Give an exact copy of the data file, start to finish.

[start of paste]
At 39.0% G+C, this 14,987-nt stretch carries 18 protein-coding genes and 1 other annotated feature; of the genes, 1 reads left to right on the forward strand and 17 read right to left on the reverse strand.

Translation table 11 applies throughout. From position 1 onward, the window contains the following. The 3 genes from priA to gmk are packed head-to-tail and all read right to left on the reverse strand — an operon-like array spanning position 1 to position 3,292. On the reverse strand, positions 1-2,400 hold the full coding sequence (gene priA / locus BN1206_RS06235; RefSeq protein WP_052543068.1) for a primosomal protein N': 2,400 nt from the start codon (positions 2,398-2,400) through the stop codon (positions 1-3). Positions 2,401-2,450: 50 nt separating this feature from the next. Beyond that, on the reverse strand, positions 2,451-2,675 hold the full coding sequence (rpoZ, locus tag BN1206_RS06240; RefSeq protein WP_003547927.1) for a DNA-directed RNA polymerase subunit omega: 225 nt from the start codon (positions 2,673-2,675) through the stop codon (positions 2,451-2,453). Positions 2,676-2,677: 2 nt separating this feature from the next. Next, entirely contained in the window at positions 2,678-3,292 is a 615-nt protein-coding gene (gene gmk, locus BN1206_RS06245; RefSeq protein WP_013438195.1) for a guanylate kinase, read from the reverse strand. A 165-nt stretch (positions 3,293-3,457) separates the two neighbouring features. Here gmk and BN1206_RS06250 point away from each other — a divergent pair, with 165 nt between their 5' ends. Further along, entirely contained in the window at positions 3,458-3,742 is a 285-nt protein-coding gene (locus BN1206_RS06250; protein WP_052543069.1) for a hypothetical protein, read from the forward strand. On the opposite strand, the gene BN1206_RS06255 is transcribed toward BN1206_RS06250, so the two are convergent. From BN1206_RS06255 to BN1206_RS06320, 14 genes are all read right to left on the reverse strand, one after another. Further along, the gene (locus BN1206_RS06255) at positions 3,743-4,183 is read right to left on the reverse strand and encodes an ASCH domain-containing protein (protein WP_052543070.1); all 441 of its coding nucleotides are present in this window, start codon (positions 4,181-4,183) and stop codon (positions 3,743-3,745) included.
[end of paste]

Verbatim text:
At 39.0% G+C, this 14,987-nt stretch carries 18 protein-coding genes and 1 other annotated feature; of the genes, 1 reads left to right on the forward strand and 17 read right to left on the reverse strand.

Translation table 11 applies throughout. From position 1 onward, the window contains the following. The 3 genes from priA to gmk are packed head-to-tail and all read right to left on the reverse strand — an operon-like array spanning position 1 to position 3,292. On the reverse strand, positions 1-2,400 hold the full coding sequence (gene priA / locus BN1206_RS06235; RefSeq protein WP_052543068.1) for a primosomal protein N': 2,400 nt from the start codon (positions 2,398-2,400) through the stop codon (positions 1-3). Positions 2,401-2,450: 50 nt separating this feature from the next. Beyond that, on the reverse strand, positions 2,451-2,675 hold the full coding sequence (rpoZ, locus tag BN1206_RS06240; RefSeq protein WP_003547927.1) for a DNA-directed RNA polymerase subunit omega: 225 nt from the start codon (positions 2,673-2,675) through the stop codon (positions 2,451-2,453). Positions 2,676-2,677: 2 nt separating this feature from the next. Next, entirely contained in the window at positions 2,678-3,292 is a 615-nt protein-coding gene (gene gmk, locus BN1206_RS06245; RefSeq protein WP_013438195.1) for a guanylate kinase, read from the reverse strand. A 165-nt stretch (positions 3,293-3,457) separates the two neighbouring features. Here gmk and BN1206_RS06250 point away from each other — a divergent pair, with 165 nt between their 5' ends. Further along, entirely contained in the window at positions 3,458-3,742 is a 285-nt protein-coding gene (locus BN1206_RS06250; protein WP_052543069.1) for a hypothetical protein, read from the forward strand. On the opposite strand, the gene BN1206_RS06255 is transcribed toward BN1206_RS06250, so the two are convergent. From BN1206_RS06255 to BN1206_RS06320, 14 genes are all read right to left on the reverse strand, one after another. Further along, the gene (locus BN1206_RS06255) at positions 3,743-4,183 is read right to left on the reverse strand and encodes an ASCH domain-containing protein (protein WP_052543070.1); all 441 of its coding nucleotides are present in this window, start codon (positions 4,181-4,183) and stop codon (positions 3,743-3,745) included.